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Ursula von der Leyen suffered a new awkward moment reminiscent of the ‘Sofagate’ scandal

European Commission President Ursula von der Leyen found herself in an uncomfortable situation during the EU’s Africa summit on Friday, when she was ignored by Uganda’s foreign minister.

The embarrassing incident unfolded during a protocol photo op, that von der Leyen attended alongside European Council President Charles Michel and France’s President Emmanuel Macron.

The official greeted Uganda’s top diplomat Abubakhar Jeje Odongo, who seemingly ignored her and strolled past her to shake hands with the two men, footage shows.

The minister greeted Michel and Macron, engaging in a conversation with the two. Odongo then stood for the protocol photo, still without acknowledging von der Leyen. It took an effort from Macron motioning in her direction to draw Odongo’s attention to the Commission president. He then briefly exchanged words with her and left the photo op.

The incident immediately invoked comparisons with the infamous ‘Sofagate’ scandal that unfolded in April last year. Back then, von der Leyen visited Turkey alongside Michel, meeting the country’s President Recep Tayyip Erdogan. The official was left sitting alone on a sofa, while Erdogan and Michel were provided gilded chairs to sit next to one another during the talks.

READ MORE: Pressure mounts on Charles Michel in ‘Sofagate’ sexism row as Ursula von der Leyen speaks of ‘hurt’ following Turkey trip snub

The scandal prompted accusations of sexism and misogyny against Erdogan and landed Michel in hot water for failing to stand up for von der Leyen. While EU and Turkish officials alike tried to brush off the affair as a misunderstanding of protocols, von der Leyen said the incident left her feeling “alone” both “as a woman and as a European.”

Michel’s apparent lack of action during the new incident drew fresh criticism, with some accusing the official of drawing no lessons from ‘Sofagate’. The photo op awkwardness, however, drew significantly less attention than the original scandal, with none of the officials involved offering any comment on the situation.



from RT World News https://ift.tt/rO1bvBw

Ursula von der Leyen suffered a new awkward moment reminiscent of the ‘Sofagate’ scandal

European Commission President Ursula von der Leyen found herself in an uncomfortable situation during the EU’s Africa summit on Friday, when she was ignored by Uganda’s foreign minister.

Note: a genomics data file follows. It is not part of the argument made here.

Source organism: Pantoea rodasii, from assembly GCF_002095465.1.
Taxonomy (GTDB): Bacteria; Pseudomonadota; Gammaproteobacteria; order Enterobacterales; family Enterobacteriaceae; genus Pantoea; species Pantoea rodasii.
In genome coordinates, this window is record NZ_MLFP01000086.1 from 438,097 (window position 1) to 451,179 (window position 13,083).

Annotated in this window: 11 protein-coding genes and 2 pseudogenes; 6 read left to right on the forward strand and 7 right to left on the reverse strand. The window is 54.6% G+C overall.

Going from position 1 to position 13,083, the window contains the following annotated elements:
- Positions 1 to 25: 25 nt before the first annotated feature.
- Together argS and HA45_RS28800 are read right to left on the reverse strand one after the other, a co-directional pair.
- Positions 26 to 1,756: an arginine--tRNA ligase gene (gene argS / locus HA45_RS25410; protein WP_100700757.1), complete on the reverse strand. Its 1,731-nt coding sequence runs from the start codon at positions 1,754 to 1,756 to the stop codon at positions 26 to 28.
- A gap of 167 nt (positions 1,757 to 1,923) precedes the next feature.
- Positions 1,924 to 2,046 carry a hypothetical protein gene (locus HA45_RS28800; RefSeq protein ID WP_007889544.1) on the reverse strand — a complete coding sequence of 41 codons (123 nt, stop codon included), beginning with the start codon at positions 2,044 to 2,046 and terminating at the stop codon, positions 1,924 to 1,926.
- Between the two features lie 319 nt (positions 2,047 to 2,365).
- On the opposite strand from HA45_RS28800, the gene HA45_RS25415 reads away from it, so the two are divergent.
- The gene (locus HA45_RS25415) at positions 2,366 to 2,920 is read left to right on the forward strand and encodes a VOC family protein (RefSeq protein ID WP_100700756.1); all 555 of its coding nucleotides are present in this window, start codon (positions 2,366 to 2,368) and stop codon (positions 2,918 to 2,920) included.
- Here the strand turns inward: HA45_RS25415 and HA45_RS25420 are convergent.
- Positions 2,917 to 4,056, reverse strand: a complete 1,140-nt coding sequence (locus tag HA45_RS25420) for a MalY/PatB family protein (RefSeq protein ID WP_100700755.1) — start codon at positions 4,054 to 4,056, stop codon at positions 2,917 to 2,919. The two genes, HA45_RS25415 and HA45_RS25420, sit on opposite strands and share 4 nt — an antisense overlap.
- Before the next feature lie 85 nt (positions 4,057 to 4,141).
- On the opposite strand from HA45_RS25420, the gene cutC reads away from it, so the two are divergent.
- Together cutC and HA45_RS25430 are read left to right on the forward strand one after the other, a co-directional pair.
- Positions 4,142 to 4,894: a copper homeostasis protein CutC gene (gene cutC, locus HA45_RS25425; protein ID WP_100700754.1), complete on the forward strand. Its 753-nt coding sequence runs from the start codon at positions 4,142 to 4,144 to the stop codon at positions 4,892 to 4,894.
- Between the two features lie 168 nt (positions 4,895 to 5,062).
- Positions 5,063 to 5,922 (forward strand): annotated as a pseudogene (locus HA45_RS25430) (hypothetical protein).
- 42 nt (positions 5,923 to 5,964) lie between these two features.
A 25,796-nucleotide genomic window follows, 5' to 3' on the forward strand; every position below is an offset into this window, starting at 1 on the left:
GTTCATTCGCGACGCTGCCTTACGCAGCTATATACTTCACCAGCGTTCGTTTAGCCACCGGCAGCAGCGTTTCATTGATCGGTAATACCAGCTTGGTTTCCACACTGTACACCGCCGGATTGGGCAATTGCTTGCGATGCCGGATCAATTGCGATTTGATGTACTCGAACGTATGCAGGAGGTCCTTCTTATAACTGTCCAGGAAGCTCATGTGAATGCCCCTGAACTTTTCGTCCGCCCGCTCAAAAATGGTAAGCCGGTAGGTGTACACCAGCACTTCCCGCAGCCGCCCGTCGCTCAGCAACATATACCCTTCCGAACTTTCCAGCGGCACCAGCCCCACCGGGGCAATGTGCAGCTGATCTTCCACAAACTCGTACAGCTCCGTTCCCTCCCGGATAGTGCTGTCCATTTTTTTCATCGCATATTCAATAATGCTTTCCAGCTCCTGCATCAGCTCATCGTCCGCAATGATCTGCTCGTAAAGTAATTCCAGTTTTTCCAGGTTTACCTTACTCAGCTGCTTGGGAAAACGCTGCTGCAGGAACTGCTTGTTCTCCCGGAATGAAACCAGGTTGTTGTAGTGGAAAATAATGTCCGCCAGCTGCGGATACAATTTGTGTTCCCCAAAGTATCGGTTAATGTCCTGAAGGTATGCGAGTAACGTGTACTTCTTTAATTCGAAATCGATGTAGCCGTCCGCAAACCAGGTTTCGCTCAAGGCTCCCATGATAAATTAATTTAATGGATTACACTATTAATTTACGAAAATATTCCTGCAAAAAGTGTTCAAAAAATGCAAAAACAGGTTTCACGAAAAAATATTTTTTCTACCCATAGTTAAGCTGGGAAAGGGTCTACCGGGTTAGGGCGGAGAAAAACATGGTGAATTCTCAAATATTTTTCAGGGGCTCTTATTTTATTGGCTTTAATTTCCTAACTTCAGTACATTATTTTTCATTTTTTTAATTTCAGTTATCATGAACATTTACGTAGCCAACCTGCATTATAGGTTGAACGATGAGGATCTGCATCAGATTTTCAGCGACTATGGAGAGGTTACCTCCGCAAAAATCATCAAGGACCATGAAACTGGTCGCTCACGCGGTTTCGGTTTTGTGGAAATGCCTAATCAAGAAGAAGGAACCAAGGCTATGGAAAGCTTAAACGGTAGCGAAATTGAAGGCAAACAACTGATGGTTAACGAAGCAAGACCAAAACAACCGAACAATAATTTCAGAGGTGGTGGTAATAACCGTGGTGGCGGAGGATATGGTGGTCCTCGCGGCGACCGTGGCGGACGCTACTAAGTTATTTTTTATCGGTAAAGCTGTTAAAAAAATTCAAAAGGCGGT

The embarrassing incident unfolded during a protocol photo op, that von der Leyen attended alongside European Council President Charles Michel and France’s President Emmanuel Macron.

The official greeted Uganda’s top diplomat Abubakhar Jeje Odongo, who seemingly ignored her and strolled past her to shake hands with the two men, footage shows.

The minister greeted Michel and Macron, engaging in a conversation with the two. Odongo then stood for the protocol photo, still without acknowledging von der Leyen. It took an effort from Macron motioning in her direction to draw Odongo’s attention to the Commission president. He then briefly exchanged words with her and left the photo op.

The incident immediately invoked comparisons with the infamous ‘Sofagate’ scandal that unfolded in April last year. Back then, von der Leyen visited Turkey alongside Michel, meeting the country’s President Recep Tayyip Erdogan. The official was left sitting alone on a sofa, while Erdogan and Michel were provided gilded chairs to sit next to one another during the talks.

READ MORE: Pressure mounts on Charles Michel in ‘Sofagate’ sexism row as Ursula von der Leyen speaks of ‘hurt’ following Turkey trip snub

The scandal prompted accusations of sexism and misogyny against Erdogan and landed Michel in hot water for failing to stand up for von der Leyen. While EU and Turkish officials alike tried to brush off the affair as a misunderstanding of protocols, von der Leyen said the incident left her feeling “alone” both “as a woman and as a European.”

Michel’s apparent lack of action during the new incident drew fresh criticism, with some accusing the official of drawing no lessons from ‘Sofagate’. The photo op awkwardness, however, drew significantly less attention than the original scandal, with none of the officials involved offering any comment on the situation.

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